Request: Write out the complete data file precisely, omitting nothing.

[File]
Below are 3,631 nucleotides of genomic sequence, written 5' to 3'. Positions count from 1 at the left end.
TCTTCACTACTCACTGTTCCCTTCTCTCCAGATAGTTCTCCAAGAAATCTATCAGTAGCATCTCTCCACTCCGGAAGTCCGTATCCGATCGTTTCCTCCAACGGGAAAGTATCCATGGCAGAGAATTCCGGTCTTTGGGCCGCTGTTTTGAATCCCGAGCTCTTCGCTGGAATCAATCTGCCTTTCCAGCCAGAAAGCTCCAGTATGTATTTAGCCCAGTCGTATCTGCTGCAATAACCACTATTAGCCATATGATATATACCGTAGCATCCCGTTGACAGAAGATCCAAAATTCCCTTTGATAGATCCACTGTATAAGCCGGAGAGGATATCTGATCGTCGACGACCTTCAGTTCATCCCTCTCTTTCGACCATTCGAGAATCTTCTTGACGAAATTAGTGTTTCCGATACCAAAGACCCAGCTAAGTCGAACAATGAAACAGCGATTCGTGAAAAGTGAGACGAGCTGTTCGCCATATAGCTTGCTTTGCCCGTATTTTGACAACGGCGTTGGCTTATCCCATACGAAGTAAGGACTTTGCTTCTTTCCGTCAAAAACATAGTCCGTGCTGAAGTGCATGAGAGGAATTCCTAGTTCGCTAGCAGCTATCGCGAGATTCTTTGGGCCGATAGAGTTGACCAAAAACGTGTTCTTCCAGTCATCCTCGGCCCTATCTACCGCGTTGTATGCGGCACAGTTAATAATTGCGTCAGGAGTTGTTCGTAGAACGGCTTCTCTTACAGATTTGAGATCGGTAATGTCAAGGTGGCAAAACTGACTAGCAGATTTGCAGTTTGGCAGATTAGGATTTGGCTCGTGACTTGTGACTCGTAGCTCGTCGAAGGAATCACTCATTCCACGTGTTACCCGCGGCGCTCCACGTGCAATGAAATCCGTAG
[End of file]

Below are 3,631 nucleotides of genomic sequence, written 5' to 3'. Positions count from 1 at the left end.
TCTTCACTACTCACTGTTCCCTTCTCTCCAGATAGTTCTCCAAGAAATCTATCAGTAGCATCTCTCCACTCCGGAAGTCCGTATCCGATCGTTTCCTCCAACGGGAAAGTATCCATGGCAGAGAATTCCGGTCTTTGGGCCGCTGTTTTGAATCCCGAGCTCTTCGCTGGAATCAATCTGCCTTTCCAGCCAGAAAGCTCCAGTATGTATTTAGCCCAGTCGTATCTGCTGCAATAACCACTATTAGCCATATGATATATACCGTAGCATCCCGTTGACAGAAGATCCAAAATTCCCTTTGATAGATCCACTGTATAAGCCGGAGAGGATATCTGATCGTCGACGACCTTCAGTTCATCCCTCTCTTTCGACCATTCGAGAATCTTCTTGACGAAATTAGTGTTTCCGATACCAAAGACCCAGCTAAGTCGAACAATGAAACAGCGATTCGTGAAAAGTGAGACGAGCTGTTCGCCATATAGCTTGCTTTGCCCGTATTTTGACAACGGCGTTGGCTTATCCCATACGAAGTAAGGACTTTGCTTCTTTCCGTCAAAAACATAGTCCGTGCTGAAGTGCATGAGAGGAATTCCTAGTTCGCTAGCAGCTATCGCGAGATTCTTTGGGCCGATAGAGTTGACCAAAAACGTGTTCTTCCAGTCATCCTCGGCCCTATCTACCGCGTTGTATGCGGCACAGTTAATAATTGCGTCAGGAGTTGTTCGTAGAACGGCTTCTCTTACAGATTTGAGATCGGTAATGTCAAGGTGGCAAAACTGACTAGCAGATTTGCAGTTTGGCAGATTAGGATTTGGCTCGTGACTTGTGACTCGTAGCTCGTCGAAGGAATCACTCATTCCACGTGTTACCCGCGGCGCTCCACGTGCAATGAAATCCGTAG